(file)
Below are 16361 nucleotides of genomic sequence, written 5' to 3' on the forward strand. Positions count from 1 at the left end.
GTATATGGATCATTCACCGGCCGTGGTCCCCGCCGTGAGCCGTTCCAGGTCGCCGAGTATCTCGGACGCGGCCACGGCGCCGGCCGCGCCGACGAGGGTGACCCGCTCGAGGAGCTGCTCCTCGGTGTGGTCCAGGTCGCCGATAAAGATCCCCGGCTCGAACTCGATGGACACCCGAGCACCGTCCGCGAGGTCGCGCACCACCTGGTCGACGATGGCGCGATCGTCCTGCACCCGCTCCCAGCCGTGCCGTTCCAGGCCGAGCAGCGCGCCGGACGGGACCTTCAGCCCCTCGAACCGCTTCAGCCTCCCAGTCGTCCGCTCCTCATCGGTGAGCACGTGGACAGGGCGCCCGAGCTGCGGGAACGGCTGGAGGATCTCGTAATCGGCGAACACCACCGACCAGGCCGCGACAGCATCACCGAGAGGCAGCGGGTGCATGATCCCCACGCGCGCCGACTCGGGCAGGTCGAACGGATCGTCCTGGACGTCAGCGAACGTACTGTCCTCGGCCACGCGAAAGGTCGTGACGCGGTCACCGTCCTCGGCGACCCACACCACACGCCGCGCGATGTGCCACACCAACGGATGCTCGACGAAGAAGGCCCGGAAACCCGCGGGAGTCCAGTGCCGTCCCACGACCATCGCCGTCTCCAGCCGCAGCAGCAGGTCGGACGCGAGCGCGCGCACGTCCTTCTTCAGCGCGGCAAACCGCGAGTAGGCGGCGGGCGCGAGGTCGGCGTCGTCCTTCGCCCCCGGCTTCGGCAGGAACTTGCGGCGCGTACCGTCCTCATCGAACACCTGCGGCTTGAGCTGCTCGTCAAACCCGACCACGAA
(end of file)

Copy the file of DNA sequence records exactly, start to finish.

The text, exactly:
Below are 16361 nucleotides of genomic sequence, written 5' to 3' on the forward strand. Positions count from 1 at the left end.
GTATATGGATCATTCACCGGCCGTGGTCCCCGCCGTGAGCCGTTCCAGGTCGCCGAGTATCTCGGACGCGGCCACGGCGCCGGCCGCGCCGACGAGGGTGACCCGCTCGAGGAGCTGCTCCTCGGTGTGGTCCAGGTCGCCGATAAAGATCCCCGGCTCGAACTCGATGGACACCCGAGCACCGTCCGCGAGGTCGCGCACCACCTGGTCGACGATGGCGCGATCGTCCTGCACCCGCTCCCAGCCGTGCCGTTCCAGGCCGAGCAGCGCGCCGGACGGGACCTTCAGCCCCTCGAACCGCTTCAGCCTCCCAGTCGTCCGCTCCTCATCGGTGAGCACGTGGACAGGGCGCCCGAGCTGCGGGAACGGCTGGAGGATCTCGTAATCGGCGAACACCACCGACCAGGCCGCGACAGCATCACCGAGAGGCAGCGGGTGCATGATCCCCACGCGCGCCGACTCGGGCAGGTCGAACGGATCGTCCTGGACGTCAGCGAACGTACTGTCCTCGGCCACGCGAAAGGTCGTGACGCGGTCACCGTCCTCGGCGACCCACACCACACGCCGCGCGATGTGCCACACCAACGGATGCTCGACGAAGAAGGCCCGGAAACCCGCGGGAGTCCAGTGCCGTCCCACGACCATCGCCGTCTCCAGCCGCAGCAGCAGGTCGGACGCGAGCGCGCGCACGTCCTTCTTCAGCGCGGCAAACCGCGAGTAGGCGGCGGGCGCGAGGTCGGCGTCGTCCTTCGCCCCCGGCTTCGGCAGGAACTTGCGGCGCGTACCGTCCTCATCGAACACCTGCGGCTTGAGCTGCTCGTCAAACCCGACCACGAA